BMC Public Health 03/2013; 13(1):185. DOI:10.1186/1471-2458-13-185 · 2.26 Impact Factor
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    • "While some studies identified a wide range of characteristics related to medication use, including high education (Donati et al. 2000; Bonassi et al. 1994), smoking (Donati et al. 2000; Bonassi et al. 1994; Cleary et al. 2010), age (Cleary et al. 2010), being single (Cleary et al. 2010), and a first-time mother (Cleary et al. 2010), others do not (Olesen et al. 2006; Nordeng et al. 2001). In a previous Norwegian study, there was no association between sociodemographic and lifestyle factors and use of medications during pregnancy after adjustment for the underlying pain condition (Nordeng et al. 2001). "
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    ABSTRACT: The aim of this work was to study the associations between medication use, fear of childbirth, and maternal mental health. Pregnant women (n = 1,984) were recruited through routine antenatal care at a Norwegian hospital from November 2008 through April 2010. Data were collected by three self-completed questionnaires at pregnancy week 17 and 32 and at 8 weeks postpartum. Fear of childbirth was measured by the Wijma Delivery Expectancy Questionnaire (W-DEQ). Symptoms of anxiety were measured by the Hopkins Symptom Checklist (SCL-25) and symptoms of depression by the Edinburgh Postnatal Depression Scale (EPDS). In total, 57.7 % of the women used medications during pregnancy. Analgesics were used by 55.8 % of the women and psychotropic medications by 1.8 %. In all, 7.8 % of the women reported fear of childbirth (W-DEQ >85), the prevalence of anxiety (SCL >18) was 11.8 % and the prevalence of depression (EPDS >13) was 8.1 %. Fear of childbirth was significantly associated with use of psychotropic drugs (OR 3.63; 95 % CI 1.39-9.43) but not with the use of analgesics or medications in general. The presence of symptoms of anxiety or depression increased the magnitude of this association. Fear of childbirth is associated with an increased use of psychotropic medication. This finding could not only be explained by an overlap between fear of childbirth and impaired mental health.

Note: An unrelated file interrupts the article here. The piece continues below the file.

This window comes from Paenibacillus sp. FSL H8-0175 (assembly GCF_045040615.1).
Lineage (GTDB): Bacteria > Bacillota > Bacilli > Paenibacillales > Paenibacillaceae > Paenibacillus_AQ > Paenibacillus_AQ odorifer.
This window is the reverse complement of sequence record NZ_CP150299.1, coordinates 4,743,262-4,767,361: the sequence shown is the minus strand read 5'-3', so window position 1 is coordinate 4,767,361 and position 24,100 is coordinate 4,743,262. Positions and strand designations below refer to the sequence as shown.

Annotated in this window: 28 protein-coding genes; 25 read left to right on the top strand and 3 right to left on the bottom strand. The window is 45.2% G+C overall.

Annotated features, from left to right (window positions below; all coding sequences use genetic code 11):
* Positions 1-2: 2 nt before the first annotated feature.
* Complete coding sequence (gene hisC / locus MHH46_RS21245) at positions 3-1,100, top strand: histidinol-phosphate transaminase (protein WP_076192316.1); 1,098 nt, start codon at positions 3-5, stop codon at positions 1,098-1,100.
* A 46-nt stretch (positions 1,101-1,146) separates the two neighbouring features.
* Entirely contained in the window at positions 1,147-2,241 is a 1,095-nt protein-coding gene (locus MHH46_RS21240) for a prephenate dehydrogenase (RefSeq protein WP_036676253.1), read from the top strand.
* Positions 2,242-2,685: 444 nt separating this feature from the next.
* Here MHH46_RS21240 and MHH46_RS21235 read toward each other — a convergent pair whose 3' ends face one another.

Archives of Women s Mental Health 04/2012; 15(3):203-9. DOI:10.1007/s00737-012-0278-y · 2.16 Impact Factor
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    Microprocesses and Nanotechnology Conference, 1999. Digest of Papers. Microprocesses and Nanotechnology '99. 1999 International; 02/1999